Phillies: Is Aaron Altherr just John Mayberry 2.0?

ATLANTA, GA - APRIL 01: John Mayberry Jr.
ATLANTA, GA - APRIL 01: John Mayberry Jr. /
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Has Aaron Altherr already hit his ceiling with the Phillies?

One of the few surprises that came out of the Phillies last season was the early production from outfielder Aaron Altherr. Coming off wrist surgery the year prior Altherr had shown limited production in a rotational role.

Some of the Phillies offseason moves have suggested Altherr is not part of the future. The addition of Carlos Santana pushing Rhys Hoskins into left field eliminates an everyday job for Altherr, but the organization has made its case for keeping all their young outfielders.

Altherr’s stuttered production has made some belive he should be an everyday piece to the next core, while others see him as a role player.

To get a better idea of where Altherr’s production compares to others, we have three examples of players who have played for the Phillies. These numbers reflect only their time in Philadelphia.

Player A: 303 games, 197 hits, 35 HR, 193 K, 63 BB, .254 BA, .313 OBP

Player B: 205 games, 173 hits, 28 HR, 216 K, 71 BB, .243 BA, .326 OBP

Player C: 225 games, 136 hits 17 HR, 101 K, 52 BB, .259 BA, .332 OBP

Each player brings something regardless of how many games they played in Philadelphia. If you like Player A it’s likely thanks to the better power numbers and an acceptable batting average over a prolonged stretch of time.
Each player brings something regardless of how many games they played in Philadelphia. If you like Player A it’s likely thanks to the better power numbers and an acceptable batting average over a prolonged stretch of time. /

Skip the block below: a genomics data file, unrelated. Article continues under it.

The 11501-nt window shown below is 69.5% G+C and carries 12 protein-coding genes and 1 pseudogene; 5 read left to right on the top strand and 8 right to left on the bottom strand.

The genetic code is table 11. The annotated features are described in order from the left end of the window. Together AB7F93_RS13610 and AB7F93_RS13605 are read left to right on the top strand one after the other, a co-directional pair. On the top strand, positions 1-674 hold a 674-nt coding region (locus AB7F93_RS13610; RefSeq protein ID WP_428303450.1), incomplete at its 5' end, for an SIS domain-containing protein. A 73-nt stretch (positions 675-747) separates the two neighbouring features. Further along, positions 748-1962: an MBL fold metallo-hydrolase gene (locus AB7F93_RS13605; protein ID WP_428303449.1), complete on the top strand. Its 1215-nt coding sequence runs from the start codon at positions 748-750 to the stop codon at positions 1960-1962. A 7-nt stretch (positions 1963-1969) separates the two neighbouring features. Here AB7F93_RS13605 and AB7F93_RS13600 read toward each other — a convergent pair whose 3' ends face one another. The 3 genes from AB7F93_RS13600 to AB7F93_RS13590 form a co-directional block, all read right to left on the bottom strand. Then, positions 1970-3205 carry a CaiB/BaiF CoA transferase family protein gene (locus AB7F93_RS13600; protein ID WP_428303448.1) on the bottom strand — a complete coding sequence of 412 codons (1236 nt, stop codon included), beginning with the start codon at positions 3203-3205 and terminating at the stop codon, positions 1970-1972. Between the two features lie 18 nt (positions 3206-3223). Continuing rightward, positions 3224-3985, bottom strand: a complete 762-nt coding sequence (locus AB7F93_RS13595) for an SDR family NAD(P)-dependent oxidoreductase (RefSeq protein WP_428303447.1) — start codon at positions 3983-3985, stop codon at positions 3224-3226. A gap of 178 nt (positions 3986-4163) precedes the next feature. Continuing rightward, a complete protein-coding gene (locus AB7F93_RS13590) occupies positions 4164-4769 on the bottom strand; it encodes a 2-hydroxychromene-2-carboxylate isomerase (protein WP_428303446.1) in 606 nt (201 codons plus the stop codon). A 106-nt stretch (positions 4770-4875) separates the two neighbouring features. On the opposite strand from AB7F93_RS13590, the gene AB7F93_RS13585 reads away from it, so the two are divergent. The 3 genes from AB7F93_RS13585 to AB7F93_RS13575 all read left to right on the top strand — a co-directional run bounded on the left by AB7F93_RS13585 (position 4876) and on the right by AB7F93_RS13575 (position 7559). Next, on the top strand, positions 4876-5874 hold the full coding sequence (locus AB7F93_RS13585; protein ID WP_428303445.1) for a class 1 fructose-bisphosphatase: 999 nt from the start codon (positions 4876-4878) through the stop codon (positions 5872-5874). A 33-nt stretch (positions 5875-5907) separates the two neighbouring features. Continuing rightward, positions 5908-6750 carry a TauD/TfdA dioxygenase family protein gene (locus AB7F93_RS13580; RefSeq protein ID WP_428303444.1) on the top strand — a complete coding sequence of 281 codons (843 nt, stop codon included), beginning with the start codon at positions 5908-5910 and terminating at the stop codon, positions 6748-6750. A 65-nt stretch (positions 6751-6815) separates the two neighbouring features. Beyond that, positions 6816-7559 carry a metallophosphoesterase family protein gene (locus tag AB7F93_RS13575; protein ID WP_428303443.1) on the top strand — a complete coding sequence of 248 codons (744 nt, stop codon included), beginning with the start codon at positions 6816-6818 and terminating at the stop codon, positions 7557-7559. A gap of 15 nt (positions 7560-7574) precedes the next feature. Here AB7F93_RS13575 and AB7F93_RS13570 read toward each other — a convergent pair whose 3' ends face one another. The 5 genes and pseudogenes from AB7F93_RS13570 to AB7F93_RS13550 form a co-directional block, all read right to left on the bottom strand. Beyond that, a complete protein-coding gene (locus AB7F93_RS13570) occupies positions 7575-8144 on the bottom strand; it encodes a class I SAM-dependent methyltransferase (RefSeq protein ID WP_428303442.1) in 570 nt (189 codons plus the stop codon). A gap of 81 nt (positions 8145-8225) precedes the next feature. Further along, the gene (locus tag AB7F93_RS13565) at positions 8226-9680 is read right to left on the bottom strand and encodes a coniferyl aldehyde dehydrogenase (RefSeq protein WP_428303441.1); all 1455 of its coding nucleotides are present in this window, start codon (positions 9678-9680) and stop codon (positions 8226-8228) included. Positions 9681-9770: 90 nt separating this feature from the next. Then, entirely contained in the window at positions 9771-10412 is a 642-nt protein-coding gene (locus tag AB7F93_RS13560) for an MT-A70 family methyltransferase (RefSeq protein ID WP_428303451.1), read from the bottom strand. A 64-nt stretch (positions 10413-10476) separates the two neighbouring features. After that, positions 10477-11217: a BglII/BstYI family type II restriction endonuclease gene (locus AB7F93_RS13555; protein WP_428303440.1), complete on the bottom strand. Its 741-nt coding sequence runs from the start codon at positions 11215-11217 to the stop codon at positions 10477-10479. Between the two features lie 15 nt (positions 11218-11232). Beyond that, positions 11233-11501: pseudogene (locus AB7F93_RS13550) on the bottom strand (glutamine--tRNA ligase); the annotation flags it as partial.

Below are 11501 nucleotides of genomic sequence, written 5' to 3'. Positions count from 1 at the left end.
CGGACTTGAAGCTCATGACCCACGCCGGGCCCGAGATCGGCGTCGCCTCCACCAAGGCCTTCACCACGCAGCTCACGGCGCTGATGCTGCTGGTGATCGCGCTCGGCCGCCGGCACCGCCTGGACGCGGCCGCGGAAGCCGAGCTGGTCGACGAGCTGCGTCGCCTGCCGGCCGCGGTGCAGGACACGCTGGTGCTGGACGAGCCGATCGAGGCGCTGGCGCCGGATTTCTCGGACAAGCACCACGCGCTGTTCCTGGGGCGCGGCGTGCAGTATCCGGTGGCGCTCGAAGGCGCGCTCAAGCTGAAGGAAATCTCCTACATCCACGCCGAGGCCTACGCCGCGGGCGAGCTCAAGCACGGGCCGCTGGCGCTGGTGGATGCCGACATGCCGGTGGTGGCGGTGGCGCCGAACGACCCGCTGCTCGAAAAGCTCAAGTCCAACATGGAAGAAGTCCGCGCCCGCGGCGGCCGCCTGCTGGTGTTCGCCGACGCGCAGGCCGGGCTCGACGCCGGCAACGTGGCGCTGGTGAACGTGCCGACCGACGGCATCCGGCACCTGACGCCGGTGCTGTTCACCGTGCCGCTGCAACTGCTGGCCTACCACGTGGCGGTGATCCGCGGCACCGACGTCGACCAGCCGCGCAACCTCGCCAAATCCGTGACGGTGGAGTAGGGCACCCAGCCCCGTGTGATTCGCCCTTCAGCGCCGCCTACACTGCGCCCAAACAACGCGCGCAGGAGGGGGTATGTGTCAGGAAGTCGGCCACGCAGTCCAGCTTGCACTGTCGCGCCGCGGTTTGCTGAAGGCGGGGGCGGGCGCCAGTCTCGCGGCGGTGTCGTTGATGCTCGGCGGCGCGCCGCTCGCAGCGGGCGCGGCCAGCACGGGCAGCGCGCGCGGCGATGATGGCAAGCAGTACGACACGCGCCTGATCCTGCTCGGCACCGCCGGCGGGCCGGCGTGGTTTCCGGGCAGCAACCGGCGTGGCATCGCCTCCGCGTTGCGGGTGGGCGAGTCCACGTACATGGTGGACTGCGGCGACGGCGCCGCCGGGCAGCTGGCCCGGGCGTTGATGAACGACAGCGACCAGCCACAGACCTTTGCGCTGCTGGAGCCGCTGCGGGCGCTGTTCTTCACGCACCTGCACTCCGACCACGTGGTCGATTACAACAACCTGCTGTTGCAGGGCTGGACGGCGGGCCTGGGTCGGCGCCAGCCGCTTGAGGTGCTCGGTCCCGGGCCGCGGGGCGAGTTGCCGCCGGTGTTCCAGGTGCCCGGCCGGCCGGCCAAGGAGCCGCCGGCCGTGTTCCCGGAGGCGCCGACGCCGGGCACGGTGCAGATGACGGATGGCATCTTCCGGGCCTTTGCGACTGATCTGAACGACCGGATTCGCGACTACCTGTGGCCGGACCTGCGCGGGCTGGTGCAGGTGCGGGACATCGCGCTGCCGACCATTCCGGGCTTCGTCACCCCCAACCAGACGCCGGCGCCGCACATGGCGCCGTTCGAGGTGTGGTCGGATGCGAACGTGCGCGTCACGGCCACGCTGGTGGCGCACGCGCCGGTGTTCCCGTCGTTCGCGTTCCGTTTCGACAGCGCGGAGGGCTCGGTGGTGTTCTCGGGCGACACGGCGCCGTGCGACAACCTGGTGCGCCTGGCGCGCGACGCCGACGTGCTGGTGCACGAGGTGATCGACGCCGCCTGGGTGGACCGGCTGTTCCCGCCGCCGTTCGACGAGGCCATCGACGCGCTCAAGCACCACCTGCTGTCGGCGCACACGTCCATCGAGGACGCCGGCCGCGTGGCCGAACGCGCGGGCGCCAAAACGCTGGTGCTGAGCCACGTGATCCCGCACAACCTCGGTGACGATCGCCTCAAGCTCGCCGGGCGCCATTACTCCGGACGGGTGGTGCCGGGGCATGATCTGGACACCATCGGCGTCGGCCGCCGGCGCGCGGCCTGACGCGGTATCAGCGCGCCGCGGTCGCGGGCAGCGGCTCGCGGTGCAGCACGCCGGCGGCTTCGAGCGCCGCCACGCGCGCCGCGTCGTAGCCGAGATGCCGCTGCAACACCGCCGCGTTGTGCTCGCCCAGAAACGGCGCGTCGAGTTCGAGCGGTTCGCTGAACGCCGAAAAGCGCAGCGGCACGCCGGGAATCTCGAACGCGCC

Player B has done a lot in a little bit of time, but he’s struck out more times than Player A in 98 fewer games. His batting average is worse, but his other numbers are likely on pace.

Player C has a much higher batting average than the other two and has struck out 115 times less in more games than Player B in 20 more games. His on-base percentage should be valued compared to Players A and B.

Have your pick in mind? Here are the players behind the numbers.

Phillies
PHILADELPHIA, PA – SEPTEMBER 11: A general view of Citizens Bank Park prior to the game between the Chicago Cubs and Philadelphia Phillies on September 11, 2015 at Citizens Bank Park in Philadelphia, Pennsylvania. (Photo by Mitchell Leff/Getty Images) /

Player A: John Mayberry Jr.

Player B: Aaron Altherr

Player C: Ben Francisco

Surprised? Altherr’s recent stretch of production drove his numbers up but his batting average was still surprisingly low. Injuries certainly played a key role in that, especially two years ago with the wrist surgery.

Considering the change of philosophy in the clubhouse and front office with focus honed in on player’s on-base percentage and the addition of Carlos Santana it’s clear the organization doesn’t see Altherr as anything more than a fourth outfielder. That’s completely fair considering Altherr’s inconsistent production and the rising talent around him.

I classify Alther as a Quadruple-A player; someone who doesn’t belong in the minor leagues but isn’t a polished major league player. He needs more playing time but there’s no room on a major league roster for him to get meaningful at-bats.

Next: Phillies Fans Should be Excited for Manager Kapler

Alther turned 27 on Sunday and can still be a part of the team as they rise towards championship contention. He’s just not going to be a piece of the core when they compete. He can be the Eric Bruntlett or Ben Francisco for this team going forward, but he won’t be Shane Victorino either.

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